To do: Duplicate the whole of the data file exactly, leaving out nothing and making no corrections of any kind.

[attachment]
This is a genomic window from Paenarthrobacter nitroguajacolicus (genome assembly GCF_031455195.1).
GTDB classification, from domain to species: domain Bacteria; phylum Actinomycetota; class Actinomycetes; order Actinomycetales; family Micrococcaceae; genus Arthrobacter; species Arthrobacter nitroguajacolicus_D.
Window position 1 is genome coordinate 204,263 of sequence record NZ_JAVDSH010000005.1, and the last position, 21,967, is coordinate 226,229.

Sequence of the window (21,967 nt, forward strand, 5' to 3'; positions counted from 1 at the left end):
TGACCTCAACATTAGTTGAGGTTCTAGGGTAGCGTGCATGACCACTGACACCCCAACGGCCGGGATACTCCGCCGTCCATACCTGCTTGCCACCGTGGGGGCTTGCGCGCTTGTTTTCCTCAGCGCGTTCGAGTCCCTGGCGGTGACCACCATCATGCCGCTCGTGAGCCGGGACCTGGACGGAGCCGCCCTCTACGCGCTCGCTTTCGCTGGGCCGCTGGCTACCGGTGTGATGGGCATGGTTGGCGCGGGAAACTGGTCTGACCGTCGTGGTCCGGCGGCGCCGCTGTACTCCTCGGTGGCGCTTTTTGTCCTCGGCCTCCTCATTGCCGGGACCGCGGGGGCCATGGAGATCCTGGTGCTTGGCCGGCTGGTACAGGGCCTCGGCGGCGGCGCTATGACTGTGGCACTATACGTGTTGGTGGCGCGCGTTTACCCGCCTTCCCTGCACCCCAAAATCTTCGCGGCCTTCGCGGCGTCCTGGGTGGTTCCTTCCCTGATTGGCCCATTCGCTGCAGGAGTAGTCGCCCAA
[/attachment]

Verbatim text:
This is a genomic window from Paenarthrobacter nitroguajacolicus (genome assembly GCF_031455195.1).
GTDB classification, from domain to species: domain Bacteria; phylum Actinomycetota; class Actinomycetes; order Actinomycetales; family Micrococcaceae; genus Arthrobacter; species Arthrobacter nitroguajacolicus_D.
Window position 1 is genome coordinate 204,263 of sequence record NZ_JAVDSH010000005.1, and the last position, 21,967, is coordinate 226,229.

Sequence of the window (21,967 nt, forward strand, 5' to 3'; positions counted from 1 at the left end):
TGACCTCAACATTAGTTGAGGTTCTAGGGTAGCGTGCATGACCACTGACACCCCAACGGCCGGGATACTCCGCCGTCCATACCTGCTTGCCACCGTGGGGGCTTGCGCGCTTGTTTTCCTCAGCGCGTTCGAGTCCCTGGCGGTGACCACCATCATGCCGCTCGTGAGCCGGGACCTGGACGGAGCCGCCCTCTACGCGCTCGCTTTCGCTGGGCCGCTGGCTACCGGTGTGATGGGCATGGTTGGCGCGGGAAACTGGTCTGACCGTCGTGGTCCGGCGGCGCCGCTGTACTCCTCGGTGGCGCTTTTTGTCCTCGGCCTCCTCATTGCCGGGACCGCGGGGGCCATGGAGATCCTGGTGCTTGGCCGGCTGGTACAGGGCCTCGGCGGCGGCGCTATGACTGTGGCACTATACGTGTTGGTGGCGCGCGTTTACCCGCCTTCCCTGCACCCCAAAATCTTCGCGGCCTTCGCGGCGTCCTGGGTGGTTCCTTCCCTGATTGGCCCATTCGCTGCAGGAGTAGTCGCCCAA